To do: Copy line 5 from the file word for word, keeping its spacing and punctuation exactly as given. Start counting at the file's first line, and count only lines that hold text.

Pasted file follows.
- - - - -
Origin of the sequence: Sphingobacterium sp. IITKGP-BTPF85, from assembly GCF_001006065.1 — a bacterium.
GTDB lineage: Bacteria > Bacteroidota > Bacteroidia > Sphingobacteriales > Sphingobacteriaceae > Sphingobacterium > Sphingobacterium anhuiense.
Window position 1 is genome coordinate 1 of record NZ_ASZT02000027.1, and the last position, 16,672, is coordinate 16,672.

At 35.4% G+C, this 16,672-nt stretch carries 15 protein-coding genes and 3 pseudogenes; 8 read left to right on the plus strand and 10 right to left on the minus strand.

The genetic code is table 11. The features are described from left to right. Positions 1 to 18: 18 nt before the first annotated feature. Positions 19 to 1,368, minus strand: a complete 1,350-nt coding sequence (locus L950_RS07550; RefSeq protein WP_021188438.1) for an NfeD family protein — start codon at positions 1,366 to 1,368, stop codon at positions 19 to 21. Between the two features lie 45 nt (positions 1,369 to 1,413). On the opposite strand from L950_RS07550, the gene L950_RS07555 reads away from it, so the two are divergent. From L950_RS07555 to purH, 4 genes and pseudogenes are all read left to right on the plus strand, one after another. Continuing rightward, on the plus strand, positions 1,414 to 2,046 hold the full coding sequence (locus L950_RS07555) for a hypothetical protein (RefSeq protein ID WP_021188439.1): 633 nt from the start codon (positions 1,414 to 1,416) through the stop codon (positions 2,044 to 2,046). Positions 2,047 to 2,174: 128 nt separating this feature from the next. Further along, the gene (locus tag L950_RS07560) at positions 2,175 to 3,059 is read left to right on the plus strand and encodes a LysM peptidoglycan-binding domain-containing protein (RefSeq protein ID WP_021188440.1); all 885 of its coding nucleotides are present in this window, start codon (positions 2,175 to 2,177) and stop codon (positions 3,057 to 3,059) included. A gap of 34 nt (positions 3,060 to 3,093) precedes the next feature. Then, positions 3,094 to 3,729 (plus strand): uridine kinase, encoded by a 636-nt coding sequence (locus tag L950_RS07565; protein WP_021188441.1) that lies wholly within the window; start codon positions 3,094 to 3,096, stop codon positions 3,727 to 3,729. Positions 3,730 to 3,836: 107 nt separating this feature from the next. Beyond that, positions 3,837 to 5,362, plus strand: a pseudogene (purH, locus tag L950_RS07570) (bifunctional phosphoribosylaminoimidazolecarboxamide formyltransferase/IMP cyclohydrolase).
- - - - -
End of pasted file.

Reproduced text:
The genetic code is table 11. The features are described from left to right. Positions 1 to 18: 18 nt before the first annotated feature. Positions 19 to 1,368, minus strand: a complete 1,350-nt coding sequence (locus L950_RS07550; RefSeq protein WP_021188438.1) for an NfeD family protein — start codon at positions 1,366 to 1,368, stop codon at positions 19 to 21. Between the two features lie 45 nt (positions 1,369 to 1,413). On the opposite strand from L950_RS07550, the gene L950_RS07555 reads away from it, so the two are divergent. From L950_RS07555 to purH, 4 genes and pseudogenes are all read left to right on the plus strand, one after another. Continuing rightward, on the plus strand, positions 1,414 to 2,046 hold the full coding sequence (locus L950_RS07555) for a hypothetical protein (RefSeq protein ID WP_021188439.1): 633 nt from the start codon (positions 1,414 to 1,416) through the stop codon (positions 2,044 to 2,046). Positions 2,047 to 2,174: 128 nt separating this feature from the next. Further along, the gene (locus tag L950_RS07560) at positions 2,175 to 3,059 is read left to right on the plus strand and encodes a LysM peptidoglycan-binding domain-containing protein (RefSeq protein ID WP_021188440.1); all 885 of its coding nucleotides are present in this window, start codon (positions 2,175 to 2,177) and stop codon (positions 3,057 to 3,059) included. A gap of 34 nt (positions 3,060 to 3,093) precedes the next feature. Then, positions 3,094 to 3,729 (plus strand): uridine kinase, encoded by a 636-nt coding sequence (locus tag L950_RS07565; protein WP_021188441.1) that lies wholly within the window; start codon positions 3,094 to 3,096, stop codon positions 3,727 to 3,729. Positions 3,730 to 3,836: 107 nt separating this feature from the next. Beyond that, positions 3,837 to 5,362, plus strand: a pseudogene (purH, locus tag L950_RS07570) (bifunctional phosphoribosylaminoimidazolecarboxamide formyltransferase/IMP cyclohydrolase).